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A psychology-centric dramedy likely to annoy some mental health professionals, Brian Shoaf’s Aardvark revolves around loneliness and estrangement and the difficulties they present for both the healthy and the disturbed. Zachary Quinto plays a man coping with undefined mental problems, whose therapist (Jenny Slate) starts up an in-all-sorts-of-ways questionable relationship with his brother (Jon Hamm), a famous TV actor. That string of names will ensure attention is paid to this hard-to-categorize, uneven debut for the playwright turned director, but even so, theatrical distribution isn’t guaranteed.
The film divides its sympathies between Quinto’s Josh Norman and Emily Milburton (Slate), the licensed therapist he has just started seeing. Quinto, using sometimes distracting hair/makeup effects to make himself more awkward, will be described at various points as schizophrenic, bipolar and having unnamed psychiatric conditions. The movie doesn’t seem very concerned with the fine points of psychology; it just needs a way to justify the fact that Josh sees people who aren’t there and has imaginary interactions with people who are.
RELEASE DATE Nov 30, 1999
Mostly, the subject of these hallucinations is his brother Craig (Hamm), who left town years ago to star on a long-running cop show. Josh, who calls Craig “one of the great talents of his generation,” believes he has learned how to wholly transform himself through acting, and is keeping tabs on him in disguise as, say, a homeless woman or a cop on the beat.
We’re inclined to doubt this TV actor is even Josh’s brother by the time Craig surprises Emily in her driveway one night, wanting to see how Josh’s therapy is going. When he quickly asks her out to dinner, we’re forced to ask: Is this lonely woman manufacturing a fantasy of her own?
Some viewers will appreciate being presented with this question, but as the story develops, the film seems more wishy-washy than pointedly ambiguous. We don’t see through Emily’s eyes to the extent we do Josh’s, and it’s difficult to care about her budding relationship with the sometimes touchy actor, given so few clues about its reality.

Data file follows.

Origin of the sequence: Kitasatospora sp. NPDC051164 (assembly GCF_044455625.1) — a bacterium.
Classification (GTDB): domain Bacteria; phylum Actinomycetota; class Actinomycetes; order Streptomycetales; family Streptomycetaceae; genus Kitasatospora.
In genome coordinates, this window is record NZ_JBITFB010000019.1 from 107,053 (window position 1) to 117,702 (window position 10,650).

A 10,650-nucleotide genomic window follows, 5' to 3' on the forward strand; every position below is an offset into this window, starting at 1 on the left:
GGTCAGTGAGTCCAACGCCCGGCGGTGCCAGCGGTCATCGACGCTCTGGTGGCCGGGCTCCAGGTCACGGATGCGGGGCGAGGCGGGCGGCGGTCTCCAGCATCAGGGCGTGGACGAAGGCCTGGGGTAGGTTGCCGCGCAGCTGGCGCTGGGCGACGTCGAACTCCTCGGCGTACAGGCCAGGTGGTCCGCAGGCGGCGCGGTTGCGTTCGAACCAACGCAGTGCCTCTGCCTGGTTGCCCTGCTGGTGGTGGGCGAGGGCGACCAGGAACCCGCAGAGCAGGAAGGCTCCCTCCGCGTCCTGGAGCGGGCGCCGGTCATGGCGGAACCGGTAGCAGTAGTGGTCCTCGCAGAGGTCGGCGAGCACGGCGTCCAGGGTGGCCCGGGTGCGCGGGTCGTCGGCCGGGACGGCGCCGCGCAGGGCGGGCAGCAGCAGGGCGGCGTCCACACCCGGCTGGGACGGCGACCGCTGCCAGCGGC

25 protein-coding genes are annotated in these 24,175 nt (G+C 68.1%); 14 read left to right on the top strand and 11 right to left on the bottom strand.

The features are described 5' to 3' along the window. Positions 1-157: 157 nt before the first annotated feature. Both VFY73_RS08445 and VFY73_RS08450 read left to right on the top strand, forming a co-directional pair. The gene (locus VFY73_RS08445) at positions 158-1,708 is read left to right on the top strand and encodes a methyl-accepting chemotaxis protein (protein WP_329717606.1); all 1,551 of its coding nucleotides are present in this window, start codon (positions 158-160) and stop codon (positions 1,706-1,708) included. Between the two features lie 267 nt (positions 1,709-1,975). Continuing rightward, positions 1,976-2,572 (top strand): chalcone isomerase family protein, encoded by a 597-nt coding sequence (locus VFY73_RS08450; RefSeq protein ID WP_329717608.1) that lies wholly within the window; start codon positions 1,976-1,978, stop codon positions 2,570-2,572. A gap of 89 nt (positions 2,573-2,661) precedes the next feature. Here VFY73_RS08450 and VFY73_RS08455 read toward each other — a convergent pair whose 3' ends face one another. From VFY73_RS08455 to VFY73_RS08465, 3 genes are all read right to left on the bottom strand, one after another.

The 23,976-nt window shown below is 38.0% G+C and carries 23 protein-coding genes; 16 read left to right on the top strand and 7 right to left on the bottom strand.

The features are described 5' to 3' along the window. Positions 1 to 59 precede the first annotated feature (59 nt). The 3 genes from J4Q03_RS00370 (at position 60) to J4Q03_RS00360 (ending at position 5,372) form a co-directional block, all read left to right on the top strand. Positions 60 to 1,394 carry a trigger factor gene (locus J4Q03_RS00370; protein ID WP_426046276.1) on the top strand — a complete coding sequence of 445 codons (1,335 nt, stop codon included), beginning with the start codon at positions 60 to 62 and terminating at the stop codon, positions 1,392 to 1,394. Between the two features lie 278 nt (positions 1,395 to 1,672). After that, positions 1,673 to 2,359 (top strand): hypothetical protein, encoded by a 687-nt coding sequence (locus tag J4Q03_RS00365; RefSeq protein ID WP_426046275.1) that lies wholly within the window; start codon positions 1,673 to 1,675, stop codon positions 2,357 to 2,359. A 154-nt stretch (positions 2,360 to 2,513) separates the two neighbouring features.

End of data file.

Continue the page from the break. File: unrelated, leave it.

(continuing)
Meanwhile, Josh has started seeing someone the film strongly hints is a figure of delusion: Hannah (Shelia Vand), an attractive stranger who shows up at the coffee shop where he works, waits a long time for him to notice her, then leaves without ordering once he has managed to make plans to go out with her. Here, we have more to invest in, though a filmmaking decision at the end of the film thumbs its nose at us, with the language of editing seeming to contradict the message of Shoaf’s screenplay.
Real or imagined, Craig gets one last-act monologue that Hamm delivers with genuine feeling, solidifying the pic’s concern with the distance that grows between family members who love but can’t deal with each other. It’s a payoff that would hit home whether it’s emerging from Josh’s subconscious or from a flesh-and-blood Craig — and regardless of the plausibility of the resolution that follows it.
Production companies: Before the Door Pictures, Susie Q Productions
Cast: Zachary Quinto, Jenny Slate, Jon Hamm, Sheila Vand, Tonya Pinkins, Marin Ireland
Director-Screenwriter: Brian Shoaf
Producers: Zachary Quinto, Neal Dodson, Susan Leber
Executive producers: Robert Halmi Jr., Jim Reeve, Brian Shoaf, Corey Moosa
Director of photography: Eric Lin
Production designer: Neil Patel
Costume designer: Aileen Abercrombie
Editor: Marc Vives
Composer: Heather McIntosh
Casting director: Bernard Telsey
Venue: Tribeca Film Festival (US Narrative Competition)
Sales: Tristen Tuckfield, CAA
PG-13, 88 minutes
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